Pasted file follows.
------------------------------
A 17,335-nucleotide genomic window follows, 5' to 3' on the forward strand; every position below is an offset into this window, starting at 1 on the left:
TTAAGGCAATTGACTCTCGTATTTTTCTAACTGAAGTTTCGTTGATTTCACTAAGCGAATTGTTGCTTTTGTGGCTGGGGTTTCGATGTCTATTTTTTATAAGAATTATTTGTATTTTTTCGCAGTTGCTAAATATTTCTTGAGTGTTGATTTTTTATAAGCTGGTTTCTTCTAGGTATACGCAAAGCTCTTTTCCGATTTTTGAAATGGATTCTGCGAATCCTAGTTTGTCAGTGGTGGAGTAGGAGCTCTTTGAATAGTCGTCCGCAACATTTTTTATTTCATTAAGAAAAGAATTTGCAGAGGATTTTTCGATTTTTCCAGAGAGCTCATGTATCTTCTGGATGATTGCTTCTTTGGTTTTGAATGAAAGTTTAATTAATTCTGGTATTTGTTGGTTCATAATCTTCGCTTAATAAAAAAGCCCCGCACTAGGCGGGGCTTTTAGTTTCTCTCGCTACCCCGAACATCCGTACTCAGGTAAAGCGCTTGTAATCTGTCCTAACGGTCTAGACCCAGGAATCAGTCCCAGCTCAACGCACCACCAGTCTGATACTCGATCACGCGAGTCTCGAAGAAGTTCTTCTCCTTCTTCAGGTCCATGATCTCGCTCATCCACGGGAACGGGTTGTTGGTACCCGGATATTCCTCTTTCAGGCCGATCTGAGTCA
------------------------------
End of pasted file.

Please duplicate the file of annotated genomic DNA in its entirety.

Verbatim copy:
A 17,335-nucleotide genomic window follows, 5' to 3' on the forward strand; every position below is an offset into this window, starting at 1 on the left:
TTAAGGCAATTGACTCTCGTATTTTTCTAACTGAAGTTTCGTTGATTTCACTAAGCGAATTGTTGCTTTTGTGGCTGGGGTTTCGATGTCTATTTTTTATAAGAATTATTTGTATTTTTTCGCAGTTGCTAAATATTTCTTGAGTGTTGATTTTTTATAAGCTGGTTTCTTCTAGGTATACGCAAAGCTCTTTTCCGATTTTTGAAATGGATTCTGCGAATCCTAGTTTGTCAGTGGTGGAGTAGGAGCTCTTTGAATAGTCGTCCGCAACATTTTTTATTTCATTAAGAAAAGAATTTGCAGAGGATTTTTCGATTTTTCCAGAGAGCTCATGTATCTTCTGGATGATTGCTTCTTTGGTTTTGAATGAAAGTTTAATTAATTCTGGTATTTGTTGGTTCATAATCTTCGCTTAATAAAAAAGCCCCGCACTAGGCGGGGCTTTTAGTTTCTCTCGCTACCCCGAACATCCGTACTCAGGTAAAGCGCTTGTAATCTGTCCTAACGGTCTAGACCCAGGAATCAGTCCCAGCTCAACGCACCACCAGTCTGATACTCGATCACGCGAGTCTCGAAGAAGTTCTTCTCCTTCTTCAGGTCCATGATCTCGCTCATCCACGGGAACGGGTTGTTGGTACCCGGATATTCCTCTTTCAGGCCGATCTGAGTCA